OK, so really the process that we need here is:
1) Get more people on the security team via NDA and whatnot (sign me up, by the way,
2) Develop a triage system to quickly investigate and handle invalid and duplicate bugs
3) Determine when and how we’re going to do the program
4) Do it.
From: Brian Wolff <bawolff(a)gmail.com>
Reply: Wikimedia developers <wikitech-l(a)lists.wikimedia.org>>
Date: June 26, 2014 at 0:34:54
To: Wikimedia developers <wikitech-l(a)lists.wikimedia.org>>
Subject: Re: [Wikitech-l] MediaWiki Bug Bounty Program
On 6/26/14, Chris Steipp <csteipp(a)wikimedia.org> wrote:
On Wed, Jun 25, 2014 at 5:49 PM, Alex Monk
compliance to the users posting
the bug? Wikimedia personal user data shouldn't be going to the security
There are a few cases where there may be legitimate private data in a
security bug ("look, sql injection, and here are some rows from the
user table!", "Hey, this was supposed to be suppressed, and I can see
it", "This user circumvented the block on this IP"). But there might
be ways to flag or categorize a report as also including private data?
Someone with more bugzilla experience would need to comment.
Why does WMF get the right to control by access
to MediaWiki security bugs
anyway? Could we not simply host MediaWiki stuff externally? Perhaps on
servers of any other major MediaWiki user.
This certainly could be done. That "other major MediaWiki user" would
have to be someone everyone trusts, and preferably with a strong track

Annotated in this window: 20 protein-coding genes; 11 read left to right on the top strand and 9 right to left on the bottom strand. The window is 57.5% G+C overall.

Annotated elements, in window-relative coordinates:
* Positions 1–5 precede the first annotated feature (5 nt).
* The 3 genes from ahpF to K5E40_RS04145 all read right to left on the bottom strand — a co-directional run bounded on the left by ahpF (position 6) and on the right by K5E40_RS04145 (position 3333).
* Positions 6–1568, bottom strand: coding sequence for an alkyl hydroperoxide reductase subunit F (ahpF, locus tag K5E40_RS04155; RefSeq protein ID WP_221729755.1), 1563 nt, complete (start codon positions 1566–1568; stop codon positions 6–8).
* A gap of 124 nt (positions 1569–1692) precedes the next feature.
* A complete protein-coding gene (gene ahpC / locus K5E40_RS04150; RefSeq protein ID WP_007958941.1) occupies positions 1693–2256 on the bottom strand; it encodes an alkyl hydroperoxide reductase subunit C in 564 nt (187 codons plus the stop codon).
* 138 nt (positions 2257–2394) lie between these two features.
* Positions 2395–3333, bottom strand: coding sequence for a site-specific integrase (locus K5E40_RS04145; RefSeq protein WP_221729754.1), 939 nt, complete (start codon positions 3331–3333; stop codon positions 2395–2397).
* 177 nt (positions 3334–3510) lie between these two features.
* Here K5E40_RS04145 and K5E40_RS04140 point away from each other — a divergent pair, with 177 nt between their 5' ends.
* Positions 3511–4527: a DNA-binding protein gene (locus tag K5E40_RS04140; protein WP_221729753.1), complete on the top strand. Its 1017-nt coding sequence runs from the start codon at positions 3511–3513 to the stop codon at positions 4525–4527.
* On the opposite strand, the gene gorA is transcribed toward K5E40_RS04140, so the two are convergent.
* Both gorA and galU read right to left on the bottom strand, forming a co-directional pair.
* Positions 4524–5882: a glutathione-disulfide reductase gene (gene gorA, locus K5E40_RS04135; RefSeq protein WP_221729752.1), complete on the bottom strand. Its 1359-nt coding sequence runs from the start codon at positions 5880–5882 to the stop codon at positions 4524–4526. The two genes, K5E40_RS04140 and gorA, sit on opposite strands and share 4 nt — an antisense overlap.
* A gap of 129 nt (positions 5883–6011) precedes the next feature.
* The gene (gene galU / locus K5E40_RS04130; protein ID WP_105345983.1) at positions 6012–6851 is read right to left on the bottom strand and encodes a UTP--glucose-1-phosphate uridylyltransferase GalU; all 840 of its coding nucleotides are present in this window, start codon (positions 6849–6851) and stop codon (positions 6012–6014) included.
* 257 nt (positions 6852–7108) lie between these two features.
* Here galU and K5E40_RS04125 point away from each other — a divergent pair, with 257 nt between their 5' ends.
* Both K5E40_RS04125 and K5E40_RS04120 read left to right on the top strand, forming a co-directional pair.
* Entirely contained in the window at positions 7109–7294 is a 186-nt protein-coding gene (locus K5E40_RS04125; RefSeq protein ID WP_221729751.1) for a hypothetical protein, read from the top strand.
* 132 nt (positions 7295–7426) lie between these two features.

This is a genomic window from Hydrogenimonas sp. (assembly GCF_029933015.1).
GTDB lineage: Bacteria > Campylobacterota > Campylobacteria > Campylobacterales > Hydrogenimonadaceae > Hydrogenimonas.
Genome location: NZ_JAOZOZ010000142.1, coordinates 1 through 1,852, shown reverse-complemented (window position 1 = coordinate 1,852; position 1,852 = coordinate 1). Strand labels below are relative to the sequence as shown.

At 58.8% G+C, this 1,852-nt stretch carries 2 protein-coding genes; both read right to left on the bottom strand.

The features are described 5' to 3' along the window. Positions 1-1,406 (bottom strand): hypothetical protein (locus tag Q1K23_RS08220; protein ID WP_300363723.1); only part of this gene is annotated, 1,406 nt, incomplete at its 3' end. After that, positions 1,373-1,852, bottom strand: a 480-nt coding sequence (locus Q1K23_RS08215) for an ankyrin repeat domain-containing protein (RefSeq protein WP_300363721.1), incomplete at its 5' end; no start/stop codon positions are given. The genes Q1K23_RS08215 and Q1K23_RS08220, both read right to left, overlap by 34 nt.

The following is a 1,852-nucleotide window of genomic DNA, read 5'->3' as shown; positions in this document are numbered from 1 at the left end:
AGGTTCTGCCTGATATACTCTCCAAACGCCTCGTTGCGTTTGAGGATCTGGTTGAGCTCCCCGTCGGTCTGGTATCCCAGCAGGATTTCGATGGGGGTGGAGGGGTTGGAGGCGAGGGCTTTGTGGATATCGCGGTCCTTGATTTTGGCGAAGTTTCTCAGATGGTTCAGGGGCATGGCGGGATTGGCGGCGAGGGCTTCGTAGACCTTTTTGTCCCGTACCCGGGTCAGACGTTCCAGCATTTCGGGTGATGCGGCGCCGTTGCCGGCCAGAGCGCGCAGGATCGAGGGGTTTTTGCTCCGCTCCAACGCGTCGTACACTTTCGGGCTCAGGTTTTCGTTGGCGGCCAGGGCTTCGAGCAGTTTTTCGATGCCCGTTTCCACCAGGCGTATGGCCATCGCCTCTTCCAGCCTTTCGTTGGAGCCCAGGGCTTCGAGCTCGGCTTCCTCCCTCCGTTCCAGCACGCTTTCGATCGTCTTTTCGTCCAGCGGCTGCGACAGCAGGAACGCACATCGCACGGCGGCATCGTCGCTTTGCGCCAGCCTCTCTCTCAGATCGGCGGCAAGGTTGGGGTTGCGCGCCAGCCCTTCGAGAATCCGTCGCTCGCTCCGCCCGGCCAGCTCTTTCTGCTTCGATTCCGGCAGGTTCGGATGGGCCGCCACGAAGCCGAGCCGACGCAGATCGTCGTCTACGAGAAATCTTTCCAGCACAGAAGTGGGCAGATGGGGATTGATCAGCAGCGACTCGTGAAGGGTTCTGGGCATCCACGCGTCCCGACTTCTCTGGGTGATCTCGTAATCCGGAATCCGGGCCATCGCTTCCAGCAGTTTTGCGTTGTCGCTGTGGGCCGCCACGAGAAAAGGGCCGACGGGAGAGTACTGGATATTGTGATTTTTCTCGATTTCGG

record of being able to keep their infrastructure secure. If there's a
legitimate proposal to try it, let's definitely discuss.
Personally I'd prefer that MediaWiki related support software stay
hosted by WMF (at least for the foreseeable future). WMF just seems
like the logical people to host it, and I don't see any harm in
MediaWiki being a "Wikimedia project" in a similar sense as wikipedia
is a Wikimedia project. What I would like to see though is a mediawiki
world where WMF is not special. What I mean by that is that being a
WMF employee/contractor wouldn't get you any special treatment -
trusted people would get special access where needed because they're
trusted and have demonstrated their competence. A WMF staffer would
have to go through the same procedure as anyone else would have to to
get any sort of special access. Much of the people who have special
access would still be WMF employees, since WMF employs most senior
developers, but it wouldn't be "you're a wmf employee = here's access
to everything even if you don't need it", "you're not a WMF employee =
have to jump through a million hoops plus sign something in blood plus
bribe someone to get access to things that would be extremely helpful
to your work".
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